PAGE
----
May 11, 2017
It’s happening all over. The economy is steady yet, in the first quarter of 2017 alone we’ve seen more major retail outlets across the U.S. file for Chapter 11 Bankruptcy than in the whole of 2016. In the age of being able to order everything to your doorstep, physical retail outlets across the United States are being forced to re-imagine their industry; to pivot to survive.
Some of this doom-day buzz has begun to circulate in regards to the Craft Beer Industry; an industry that boosted the Michigan economy by $1.85 billion in 2014 according to a report released by Denver-based Brewers Association, an industry trade group.
Today, the media conversation looks a little different:
“Is the craft beer market in Grand Rapids saturated?”
“Concern over craft brewery saturation in West Michigan emerges among lenders,”
”Executive roundtable: Craft beverage makers struggle through internal divisions, market forces, threats”
These saturation concerns were touched on in a recent article in The MiBiz Journal on April 29th.
MLive also featured a March 22nd article addressing this issue. Many of the statements in the story touched on the concept that while competition has increased, it is not accurate to say the industry has reached a breaking point.
In the article, one brewer stated that:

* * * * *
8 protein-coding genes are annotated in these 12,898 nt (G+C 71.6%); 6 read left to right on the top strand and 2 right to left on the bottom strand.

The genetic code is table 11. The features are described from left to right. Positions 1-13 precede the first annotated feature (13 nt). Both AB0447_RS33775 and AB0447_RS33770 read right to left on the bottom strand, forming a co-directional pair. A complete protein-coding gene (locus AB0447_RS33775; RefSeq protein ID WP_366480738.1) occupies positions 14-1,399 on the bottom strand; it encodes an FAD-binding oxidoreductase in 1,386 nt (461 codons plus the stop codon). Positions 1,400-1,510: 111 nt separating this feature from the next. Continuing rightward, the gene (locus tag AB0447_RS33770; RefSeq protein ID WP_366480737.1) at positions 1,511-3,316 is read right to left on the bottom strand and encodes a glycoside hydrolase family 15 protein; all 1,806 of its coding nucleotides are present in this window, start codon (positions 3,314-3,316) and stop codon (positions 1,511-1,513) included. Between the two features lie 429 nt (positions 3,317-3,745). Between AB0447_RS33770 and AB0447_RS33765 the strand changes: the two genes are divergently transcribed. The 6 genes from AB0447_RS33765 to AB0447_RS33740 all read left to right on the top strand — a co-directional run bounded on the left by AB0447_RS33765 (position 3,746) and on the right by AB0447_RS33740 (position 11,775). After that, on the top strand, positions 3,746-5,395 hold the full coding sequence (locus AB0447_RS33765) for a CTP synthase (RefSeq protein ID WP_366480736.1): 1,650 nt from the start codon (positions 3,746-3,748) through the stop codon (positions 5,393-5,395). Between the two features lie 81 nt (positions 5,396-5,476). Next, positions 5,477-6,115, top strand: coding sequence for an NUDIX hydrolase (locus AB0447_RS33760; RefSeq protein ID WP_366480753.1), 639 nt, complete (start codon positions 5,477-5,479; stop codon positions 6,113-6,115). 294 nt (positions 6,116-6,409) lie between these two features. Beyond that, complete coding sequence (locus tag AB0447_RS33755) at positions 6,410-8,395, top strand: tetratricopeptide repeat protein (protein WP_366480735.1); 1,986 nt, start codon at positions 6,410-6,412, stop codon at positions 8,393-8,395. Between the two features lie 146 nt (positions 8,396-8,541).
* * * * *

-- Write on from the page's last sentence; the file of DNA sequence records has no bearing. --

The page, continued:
“I am sensing that we’re not getting to a breaking point, but we’re going to be getting to some point of transition. A bubble isn’t going to burst in a negative way that affects consumers -- but I think we’re going to see a semblance of a more mature industry, which is going to start forcing brewers in this industry to start professionalizing what we do.” MLive
Regardless of opinion, the craft brewing industry in West Michigan has undoubtedly become more competitive in recent years. Consider these factors:
- Competition is up – In Grand Rapids alone, the number of active breweries has tripled since 2011;
- Professional experience plays a roll – It’s not enough anymore to have the capital, see that the demand is hot, and jump into the craft-beer scene with no industry experience. The opposite is also true; hobby brewers with a great product are finding they are less qualified, in terms of business experience, than the competition is now demanding.
Brewery, tap-room, and distillery owners who have been hard at work professionalizing their craft may require professional services dealing with debt, vendors, or bank pressures. The right attorneys can help with efforts to streamline debt, negotiating with lenders, and generally review restructuring or reorganizing options that might be available for the business.
Keller & Almassian can help review these options with you. The lawyers at Keller & Almassian, PLC possess considerable experience in the areas of bankruptcy law, transactional law, receivership, business insolvency, and litigation.
Our firm has experience working with craft brewery companies in the reorganization and bankruptcy arena. Even in stressful times, reorganization or bankruptcy is not always inevitable and you may have any number of options. We can meet with you to assess your company's debts, assets, cash flow projections, and your goals. This will allow our team of board certified bankruptcy and litigation attorneys to determine whether bankruptcy or non-bankruptcy options might fit your needs.
The attorneys at Keller & Almassian can assist you in taking the next step to help your craft-beverage small-business. Contact our attorneys at our Grand Rapids location to inquire further.